Current Sessions

East Devon Alive Trio of Sound

little ham village hall exmouth

25th February 2024 2pm start.

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Newton St Cyres Trio Of Sounds

Newton St Cyres village hall

2nd December 2023 7pm

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Taunton Gong Bath Meditation

The Sangha House First Floor Mitre House Tower Street Taunton TA1 4BH

Sunday 4th February 7,30pm - 8.30pm £13.70 per person

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Exeter Gong bath Meditation

Newton St Cyres village hall

Monday 5th February 2024 7.30pm to 8.30pm

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Wanting to attend a gong bath but don’t live in the southwest of England, here you will find worldwide gong baths and sound events.

If you are a sound therapist or gong practitioner please advertise your regular events here FREE of charge.


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Gong Bath in a nut shell


A gong bath is a form of sound therapy where the gongs are played in a therapeutic way to bring about relaxation; this can be done as a one to one or group treatment.

The term gong bath means that you are bathed in sound waves, there is no water involved, or clothes removed.

Ideally you will experience the gong bath lying comfortably on your back on crash mats that I supply. You will need to bring along a blanket and a pillow.

All you have to do is lie comfortably and close your eyes and relax. I then begin by playing the gongs very softly, increasing the volume as the session progresses (the volume never gets unbearable as I am playing therapeutically). I change the playing technique frequently so there is no fixed rhythm which results in the brain not being able to follow and entrainment takes place. Entrainment is the changing of brainwave frequencies.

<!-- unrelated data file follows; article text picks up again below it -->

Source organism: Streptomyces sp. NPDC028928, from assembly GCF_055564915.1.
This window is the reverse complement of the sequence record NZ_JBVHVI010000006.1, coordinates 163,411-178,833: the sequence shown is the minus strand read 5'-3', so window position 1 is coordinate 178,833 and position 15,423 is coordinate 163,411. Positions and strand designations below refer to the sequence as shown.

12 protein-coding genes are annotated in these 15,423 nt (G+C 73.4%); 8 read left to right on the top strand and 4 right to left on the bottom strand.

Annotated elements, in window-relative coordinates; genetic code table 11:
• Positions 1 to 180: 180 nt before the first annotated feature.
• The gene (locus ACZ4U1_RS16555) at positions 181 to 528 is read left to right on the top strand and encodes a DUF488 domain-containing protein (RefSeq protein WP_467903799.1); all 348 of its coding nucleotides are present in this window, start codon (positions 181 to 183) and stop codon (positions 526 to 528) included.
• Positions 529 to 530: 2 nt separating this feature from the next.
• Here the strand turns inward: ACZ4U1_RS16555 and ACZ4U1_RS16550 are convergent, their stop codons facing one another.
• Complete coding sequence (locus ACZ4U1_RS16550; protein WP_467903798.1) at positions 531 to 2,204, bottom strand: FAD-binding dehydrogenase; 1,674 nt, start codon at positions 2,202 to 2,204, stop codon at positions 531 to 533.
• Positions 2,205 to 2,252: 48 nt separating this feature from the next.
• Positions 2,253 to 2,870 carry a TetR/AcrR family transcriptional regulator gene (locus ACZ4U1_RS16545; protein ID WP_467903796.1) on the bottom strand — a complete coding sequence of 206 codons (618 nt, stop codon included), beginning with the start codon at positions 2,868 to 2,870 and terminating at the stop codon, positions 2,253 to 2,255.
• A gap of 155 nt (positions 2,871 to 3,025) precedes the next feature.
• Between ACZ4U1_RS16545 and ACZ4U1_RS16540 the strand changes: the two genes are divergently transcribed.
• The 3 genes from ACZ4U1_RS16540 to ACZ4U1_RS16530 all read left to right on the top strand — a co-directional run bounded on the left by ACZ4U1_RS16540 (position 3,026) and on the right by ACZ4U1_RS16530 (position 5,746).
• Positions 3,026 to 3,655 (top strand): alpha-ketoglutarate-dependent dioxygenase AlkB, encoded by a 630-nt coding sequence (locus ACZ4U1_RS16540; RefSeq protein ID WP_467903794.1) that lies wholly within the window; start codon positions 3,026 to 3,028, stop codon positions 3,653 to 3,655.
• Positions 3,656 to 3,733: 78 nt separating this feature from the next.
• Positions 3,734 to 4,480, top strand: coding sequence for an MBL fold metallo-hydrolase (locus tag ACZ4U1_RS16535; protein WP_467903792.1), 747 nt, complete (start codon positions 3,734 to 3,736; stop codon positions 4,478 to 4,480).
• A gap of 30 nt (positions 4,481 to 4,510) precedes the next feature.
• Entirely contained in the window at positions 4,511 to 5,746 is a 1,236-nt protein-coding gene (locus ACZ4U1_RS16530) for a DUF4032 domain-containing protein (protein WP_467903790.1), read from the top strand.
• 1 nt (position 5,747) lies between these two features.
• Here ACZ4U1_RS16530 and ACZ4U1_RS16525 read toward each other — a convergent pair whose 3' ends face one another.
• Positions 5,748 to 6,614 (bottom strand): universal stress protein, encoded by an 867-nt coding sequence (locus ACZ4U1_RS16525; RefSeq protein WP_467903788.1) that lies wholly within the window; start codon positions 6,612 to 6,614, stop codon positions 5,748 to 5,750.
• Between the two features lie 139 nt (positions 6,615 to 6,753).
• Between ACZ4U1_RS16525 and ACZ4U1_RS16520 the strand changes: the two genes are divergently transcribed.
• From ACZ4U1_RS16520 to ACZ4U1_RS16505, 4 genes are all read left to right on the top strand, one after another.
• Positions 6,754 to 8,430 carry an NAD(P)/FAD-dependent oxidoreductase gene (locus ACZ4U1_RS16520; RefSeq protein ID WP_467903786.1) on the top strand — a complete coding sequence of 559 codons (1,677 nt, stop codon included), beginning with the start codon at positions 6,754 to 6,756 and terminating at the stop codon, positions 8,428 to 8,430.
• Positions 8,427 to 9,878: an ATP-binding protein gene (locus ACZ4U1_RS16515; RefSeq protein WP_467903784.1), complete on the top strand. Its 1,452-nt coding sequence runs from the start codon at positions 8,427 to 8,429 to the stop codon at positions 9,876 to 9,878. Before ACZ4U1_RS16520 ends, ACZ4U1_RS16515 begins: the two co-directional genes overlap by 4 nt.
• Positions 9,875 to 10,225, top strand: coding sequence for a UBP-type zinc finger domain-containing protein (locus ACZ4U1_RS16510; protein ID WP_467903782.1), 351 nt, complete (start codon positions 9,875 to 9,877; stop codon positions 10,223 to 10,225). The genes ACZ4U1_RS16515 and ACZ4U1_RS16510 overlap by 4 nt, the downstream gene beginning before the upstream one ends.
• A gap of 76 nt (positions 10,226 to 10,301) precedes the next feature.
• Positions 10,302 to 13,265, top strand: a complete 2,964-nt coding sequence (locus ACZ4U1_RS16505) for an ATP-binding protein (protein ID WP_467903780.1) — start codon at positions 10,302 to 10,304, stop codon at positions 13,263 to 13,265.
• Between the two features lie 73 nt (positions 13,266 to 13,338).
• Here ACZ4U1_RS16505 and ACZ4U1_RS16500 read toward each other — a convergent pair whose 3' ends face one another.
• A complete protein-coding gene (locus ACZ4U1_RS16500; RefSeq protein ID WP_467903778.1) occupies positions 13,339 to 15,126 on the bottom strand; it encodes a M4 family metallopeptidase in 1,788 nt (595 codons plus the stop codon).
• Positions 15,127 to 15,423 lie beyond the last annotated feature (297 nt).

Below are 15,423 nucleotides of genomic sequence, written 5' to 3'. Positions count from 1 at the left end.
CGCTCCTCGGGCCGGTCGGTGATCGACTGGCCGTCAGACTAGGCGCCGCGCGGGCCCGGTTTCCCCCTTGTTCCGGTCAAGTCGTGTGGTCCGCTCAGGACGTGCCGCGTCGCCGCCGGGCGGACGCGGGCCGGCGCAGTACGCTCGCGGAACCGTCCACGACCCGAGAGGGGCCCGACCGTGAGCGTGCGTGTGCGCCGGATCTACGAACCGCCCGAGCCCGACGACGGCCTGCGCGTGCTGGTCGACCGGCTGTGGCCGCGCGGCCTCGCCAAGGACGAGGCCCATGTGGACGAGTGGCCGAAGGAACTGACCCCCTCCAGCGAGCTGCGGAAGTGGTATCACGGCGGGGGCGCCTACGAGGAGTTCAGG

Alpha brainwave state is achieved very quickly and is followed by the Theta brainwave state.

Alpha waves are defined as brainwave frequencies between 8 and 12 Hz. Daydreaming, imagination and associative thinking are all part of alpha brainwave activity. Alpha waves are present in states of relaxation.

Theta waves are defined as brainwave frequencies between 4 and 7 Hz. Theta waves occur during dreaming sleep - or REM (rapid eye movement) sleep, although they also occur during deep meditation.

Theta brainwave frequencies are most often where the gongs will take you. You will most likely  enter a dreamlike, deep meditative state. Some people might enter the Delta brainwave state (deep sleep frequency). Theta brainwave is a good state of consciousness to be in for deep meditation to occur.